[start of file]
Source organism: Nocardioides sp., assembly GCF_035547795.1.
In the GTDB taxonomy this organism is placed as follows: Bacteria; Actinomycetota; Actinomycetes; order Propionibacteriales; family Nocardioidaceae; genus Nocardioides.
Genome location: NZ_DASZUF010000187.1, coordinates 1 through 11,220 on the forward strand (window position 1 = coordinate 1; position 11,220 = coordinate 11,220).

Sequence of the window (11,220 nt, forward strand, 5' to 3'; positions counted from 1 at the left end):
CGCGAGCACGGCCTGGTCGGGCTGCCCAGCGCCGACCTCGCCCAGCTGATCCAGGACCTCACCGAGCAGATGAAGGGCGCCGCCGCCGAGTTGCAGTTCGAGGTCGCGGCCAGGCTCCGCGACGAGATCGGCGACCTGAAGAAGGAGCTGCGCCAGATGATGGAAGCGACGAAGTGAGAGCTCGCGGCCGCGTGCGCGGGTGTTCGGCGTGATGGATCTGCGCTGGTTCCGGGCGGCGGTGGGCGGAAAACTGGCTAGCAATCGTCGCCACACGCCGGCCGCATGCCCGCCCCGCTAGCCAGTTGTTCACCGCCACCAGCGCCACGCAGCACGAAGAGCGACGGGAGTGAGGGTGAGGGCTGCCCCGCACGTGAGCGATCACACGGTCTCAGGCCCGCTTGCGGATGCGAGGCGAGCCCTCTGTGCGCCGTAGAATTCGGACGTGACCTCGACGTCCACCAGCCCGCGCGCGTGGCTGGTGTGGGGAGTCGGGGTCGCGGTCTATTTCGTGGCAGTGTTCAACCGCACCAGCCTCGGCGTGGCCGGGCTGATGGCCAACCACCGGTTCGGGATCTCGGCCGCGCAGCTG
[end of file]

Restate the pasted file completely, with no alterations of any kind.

Source organism: Nocardioides sp., assembly GCF_035547795.1.
In the GTDB taxonomy this organism is placed as follows: Bacteria; Actinomycetota; Actinomycetes; order Propionibacteriales; family Nocardioidaceae; genus Nocardioides.
Genome location: NZ_DASZUF010000187.1, coordinates 1 through 11,220 on the forward strand (window position 1 = coordinate 1; position 11,220 = coordinate 11,220).

Sequence of the window (11,220 nt, forward strand, 5' to 3'; positions counted from 1 at the left end):
CGCGAGCACGGCCTGGTCGGGCTGCCCAGCGCCGACCTCGCCCAGCTGATCCAGGACCTCACCGAGCAGATGAAGGGCGCCGCCGCCGAGTTGCAGTTCGAGGTCGCGGCCAGGCTCCGCGACGAGATCGGCGACCTGAAGAAGGAGCTGCGCCAGATGATGGAAGCGACGAAGTGAGAGCTCGCGGCCGCGTGCGCGGGTGTTCGGCGTGATGGATCTGCGCTGGTTCCGGGCGGCGGTGGGCGGAAAACTGGCTAGCAATCGTCGCCACACGCCGGCCGCATGCCCGCCCCGCTAGCCAGTTGTTCACCGCCACCAGCGCCACGCAGCACGAAGAGCGACGGGAGTGAGGGTGAGGGCTGCCCCGCACGTGAGCGATCACACGGTCTCAGGCCCGCTTGCGGATGCGAGGCGAGCCCTCTGTGCGCCGTAGAATTCGGACGTGACCTCGACGTCCACCAGCCCGCGCGCGTGGCTGGTGTGGGGAGTCGGGGTCGCGGTCTATTTCGTGGCAGTGTTCAACCGCACCAGCCTCGGCGTGGCCGGGCTGATGGCCAACCACCGGTTCGGGATCTCGGCCGCGCAGCTG